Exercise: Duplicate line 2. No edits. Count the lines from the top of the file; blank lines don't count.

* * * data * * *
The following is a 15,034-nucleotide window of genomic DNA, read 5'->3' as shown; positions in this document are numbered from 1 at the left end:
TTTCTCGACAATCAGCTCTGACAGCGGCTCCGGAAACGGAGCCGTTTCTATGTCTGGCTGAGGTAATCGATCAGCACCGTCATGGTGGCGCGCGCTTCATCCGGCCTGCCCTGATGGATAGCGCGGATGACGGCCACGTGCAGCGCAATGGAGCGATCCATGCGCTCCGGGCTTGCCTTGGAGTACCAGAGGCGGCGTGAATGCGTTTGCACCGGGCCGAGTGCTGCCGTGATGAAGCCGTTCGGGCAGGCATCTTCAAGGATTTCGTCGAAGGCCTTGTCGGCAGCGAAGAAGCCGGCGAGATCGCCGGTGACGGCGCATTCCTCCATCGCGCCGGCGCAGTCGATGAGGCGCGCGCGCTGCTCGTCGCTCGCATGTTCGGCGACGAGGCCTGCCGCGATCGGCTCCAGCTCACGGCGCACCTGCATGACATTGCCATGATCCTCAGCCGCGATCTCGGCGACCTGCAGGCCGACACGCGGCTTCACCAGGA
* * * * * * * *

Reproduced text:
TTTCTCGACAATCAGCTCTGACAGCGGCTCCGGAAACGGAGCCGTTTCTATGTCTGGCTGAGGTAATCGATCAGCACCGTCATGGTGGCGCGCGCTTCATCCGGCCTGCCCTGATGGATAGCGCGGATGACGGCCACGTGCAGCGCAATGGAGCGATCCATGCGCTCCGGGCTTGCCTTGGAGTACCAGAGGCGGCGTGAATGCGTTTGCACCGGGCCGAGTGCTGCCGTGATGAAGCCGTTCGGGCAGGCATCTTCAAGGATTTCGTCGAAGGCCTTGTCGGCAGCGAAGAAGCCGGCGAGATCGCCGGTGACGGCGCATTCCTCCATCGCGCCGGCGCAGTCGATGAGGCGCGCGCGCTGCTCGTCGCTCGCATGTTCGGCGACGAGGCCTGCCGCGATCGGCTCCAGCTCACGGCGCACCTGCATGACATTGCCATGATCCTCAGCCGCGATCTCGGCGACCTGCAGGCCGACACGCGGCTTCACCAGGA